A lot of us dream of living overseas. Obviously this is a big change and requires a definite commitment and determination to make it work.
Having travelled solo I was aware of the attitude towards people who travel solo, so I was curious about how people are seen when the move to a new country. I asked four of Kettle’s editors about their experiences with moving and living abroad, and if there was any difference in attitude.
Sports editor Jessica Wells, and business editor Kirstie Keate both moved with family, so the choices behind the moves (to Denmark and New Zealand) we not solely their choice.
Jess’ family moved around because of her dad’s job, ‘I was sixteen when I moved to Denmark and as you can imagine it was incredibly hard to leave my friends behind. A lot of my friends were supportive and our family has always been on the move so no one was really surprised.’
For Kirstie the reason for the move was more personal ‘My dad is a New Zealander and all his family are over there.’
For Kealie Mardell and social media editor Francessca Poggi, the move happened in adulthood.
Kealie lived in California as part of a study abroad programme, she is currently trying to obtain a visa to be able to return and marry her fiancé ‘I had always known that I wanted to take a study abroad year in America, and it was one of the deciding factors when deciding which university to go to.’
Francessca moved with her friend from her home country of Italy in 2008, partly to chase a dream, ‘unknown, per se, but still a dream’ and partly to put a distance between her and her family.
So, while all moved for varying reasons, what were the main differences observed? Since all four moved from one peaceful Western, first world country to another peaceful Western, first world country, there was no major difference driven by economics or political upheaval.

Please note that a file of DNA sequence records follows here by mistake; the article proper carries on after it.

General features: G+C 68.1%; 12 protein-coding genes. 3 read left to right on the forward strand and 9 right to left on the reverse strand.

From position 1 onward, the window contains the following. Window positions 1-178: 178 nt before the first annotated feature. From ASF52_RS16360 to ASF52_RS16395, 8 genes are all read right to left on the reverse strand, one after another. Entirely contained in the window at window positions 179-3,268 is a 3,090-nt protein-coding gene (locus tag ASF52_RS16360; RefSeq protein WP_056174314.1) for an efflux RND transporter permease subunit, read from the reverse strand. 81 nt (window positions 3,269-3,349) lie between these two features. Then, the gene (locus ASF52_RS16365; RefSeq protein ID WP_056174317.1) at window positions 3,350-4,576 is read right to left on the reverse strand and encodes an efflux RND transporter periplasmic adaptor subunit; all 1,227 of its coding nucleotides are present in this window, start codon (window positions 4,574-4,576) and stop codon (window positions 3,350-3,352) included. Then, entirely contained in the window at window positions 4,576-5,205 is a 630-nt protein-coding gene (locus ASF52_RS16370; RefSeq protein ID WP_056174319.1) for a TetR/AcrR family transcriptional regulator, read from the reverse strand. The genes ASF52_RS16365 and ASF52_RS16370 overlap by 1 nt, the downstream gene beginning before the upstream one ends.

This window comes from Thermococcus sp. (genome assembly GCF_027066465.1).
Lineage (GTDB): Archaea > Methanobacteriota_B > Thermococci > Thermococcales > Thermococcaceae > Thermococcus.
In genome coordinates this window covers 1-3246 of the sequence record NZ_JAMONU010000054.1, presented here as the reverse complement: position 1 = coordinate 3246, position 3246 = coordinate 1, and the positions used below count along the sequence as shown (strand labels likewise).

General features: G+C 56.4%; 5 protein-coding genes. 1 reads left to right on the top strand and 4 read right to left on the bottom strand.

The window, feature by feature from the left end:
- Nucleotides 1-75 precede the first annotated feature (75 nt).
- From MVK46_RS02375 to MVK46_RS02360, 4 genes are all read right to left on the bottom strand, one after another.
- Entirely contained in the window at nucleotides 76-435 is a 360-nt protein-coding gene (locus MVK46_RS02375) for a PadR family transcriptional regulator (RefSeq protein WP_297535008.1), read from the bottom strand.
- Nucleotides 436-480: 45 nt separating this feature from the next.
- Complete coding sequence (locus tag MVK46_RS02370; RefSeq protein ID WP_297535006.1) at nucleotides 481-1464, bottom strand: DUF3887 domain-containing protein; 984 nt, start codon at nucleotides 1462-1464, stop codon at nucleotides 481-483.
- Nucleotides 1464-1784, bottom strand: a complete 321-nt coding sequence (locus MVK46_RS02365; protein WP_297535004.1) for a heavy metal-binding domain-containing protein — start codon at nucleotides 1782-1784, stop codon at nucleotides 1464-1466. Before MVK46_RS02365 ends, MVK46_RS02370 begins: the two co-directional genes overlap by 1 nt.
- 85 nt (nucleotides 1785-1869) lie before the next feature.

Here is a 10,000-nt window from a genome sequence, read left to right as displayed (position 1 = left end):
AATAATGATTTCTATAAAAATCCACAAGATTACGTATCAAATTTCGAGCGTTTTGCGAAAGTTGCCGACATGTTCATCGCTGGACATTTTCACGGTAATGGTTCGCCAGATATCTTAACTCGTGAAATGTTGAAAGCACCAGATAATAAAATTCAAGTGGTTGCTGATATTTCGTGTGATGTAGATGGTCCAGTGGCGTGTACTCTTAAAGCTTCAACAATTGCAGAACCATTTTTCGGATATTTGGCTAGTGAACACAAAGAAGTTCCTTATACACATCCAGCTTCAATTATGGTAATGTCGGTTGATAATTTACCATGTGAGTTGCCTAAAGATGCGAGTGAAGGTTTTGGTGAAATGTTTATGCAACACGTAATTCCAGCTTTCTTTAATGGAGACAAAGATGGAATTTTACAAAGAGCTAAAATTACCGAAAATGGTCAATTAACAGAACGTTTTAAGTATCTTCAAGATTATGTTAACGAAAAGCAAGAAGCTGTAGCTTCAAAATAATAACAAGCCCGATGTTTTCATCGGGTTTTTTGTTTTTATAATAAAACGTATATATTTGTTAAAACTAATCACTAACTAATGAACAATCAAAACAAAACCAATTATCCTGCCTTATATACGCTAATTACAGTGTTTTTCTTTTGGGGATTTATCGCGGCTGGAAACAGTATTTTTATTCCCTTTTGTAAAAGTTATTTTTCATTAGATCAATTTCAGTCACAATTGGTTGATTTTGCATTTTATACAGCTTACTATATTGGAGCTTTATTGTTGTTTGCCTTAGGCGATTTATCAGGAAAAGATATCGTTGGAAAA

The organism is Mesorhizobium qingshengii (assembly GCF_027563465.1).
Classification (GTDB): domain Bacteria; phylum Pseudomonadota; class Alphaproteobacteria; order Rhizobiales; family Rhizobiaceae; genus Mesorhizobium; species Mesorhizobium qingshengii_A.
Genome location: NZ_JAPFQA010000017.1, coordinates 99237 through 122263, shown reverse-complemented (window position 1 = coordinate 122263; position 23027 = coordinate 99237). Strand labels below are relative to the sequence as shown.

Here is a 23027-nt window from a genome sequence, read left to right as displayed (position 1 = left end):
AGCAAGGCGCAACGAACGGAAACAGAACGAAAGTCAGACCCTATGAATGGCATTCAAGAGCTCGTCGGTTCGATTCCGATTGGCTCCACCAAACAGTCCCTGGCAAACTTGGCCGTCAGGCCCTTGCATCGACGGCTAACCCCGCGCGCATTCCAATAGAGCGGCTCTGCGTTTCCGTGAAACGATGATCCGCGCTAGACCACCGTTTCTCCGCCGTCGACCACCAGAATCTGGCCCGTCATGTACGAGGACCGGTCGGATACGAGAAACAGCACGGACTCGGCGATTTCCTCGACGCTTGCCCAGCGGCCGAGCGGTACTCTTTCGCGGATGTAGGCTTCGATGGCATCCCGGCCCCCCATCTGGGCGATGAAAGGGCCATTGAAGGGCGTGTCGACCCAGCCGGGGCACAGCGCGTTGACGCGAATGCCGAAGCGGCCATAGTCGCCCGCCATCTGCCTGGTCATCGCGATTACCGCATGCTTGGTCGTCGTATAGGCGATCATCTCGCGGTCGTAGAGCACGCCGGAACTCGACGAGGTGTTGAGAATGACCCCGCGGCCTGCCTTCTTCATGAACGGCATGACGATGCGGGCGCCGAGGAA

Francessca noticed a number of differences between the UK and Italy ‘The way of living, of perceiving people, work… I was very surprised of the benefit support UK government has, since in Italy is a semi-foreign concept.’
Jess noticed a difference between the UK and Denmark too ‘They are very liberal compared to the UK. Gay rights are very much accepted and I found there to be little criticism. The tax rate is very high in Denmark, but it means that the infrastructure of the country is absolutely fantastic. The public transport is like something I have never seen before. There will be trains and buses every twenty minutes at least and they are never late.’
For Kirstie, the differences like jumping through time, in both directions ‘although NZ is reputed to be like the UK 50 years ago, and in many ways it is, it’s also fairly progressive in terms of women’s rights’.
Kealie discovered a more relaxed way of living in California ‘The change in lifestyle was a pleasant surprise, with everyone seeming a lot friendlier and more laid back. ‘
When moving abroad, how are we seen by both those around us and those left behind? Kealie made the observation that when you know you are leaving, relationships can be affected, ‘Some people do treat you differently when you’re planning to move abroad, and you also sometimes find yourself treating others differently. I regret that I’ve lost some friends because of it, but it’s a big ask for people to treat you the same when you’re going to be living 5,000 miles away, and I don’t blame anyone for that. Since coming back from my study abroad year I’ve probably been less reluctant to form close friendships, as I know that I’ll be leaving again soon.’
Jess would also agree that the move affects relationships ‘Once we had got there, keeping in touch with friends became difficult. You soon start to realise who makes the effort and who doesn’t’.
People will see you differently, if you are moving why invest in a relationship when you know it may end in the near future? It’s not pleasant, but it’s a horrible side effect of preparing to emigrate.
Francesca mentioned the reaction that people had to her moving ‘People kept telling me I was very brave as it took guts to make a decision like I did. I still don’t see it, though’. For a decision that is mostly driven by many varying factors, this seems to be met with a little bemusement.
While all four recounted that they were met with a lot of curiosity from both home and abroad, there was actually little difference in how they were seen and treated.
If you are thinking of traveling or moving abroad, go for it. We all have doubts about changes in our lives, and, although this is cliché, it is genuinely better to know for sure that something didn’t work out than to not try and wonder if it would have.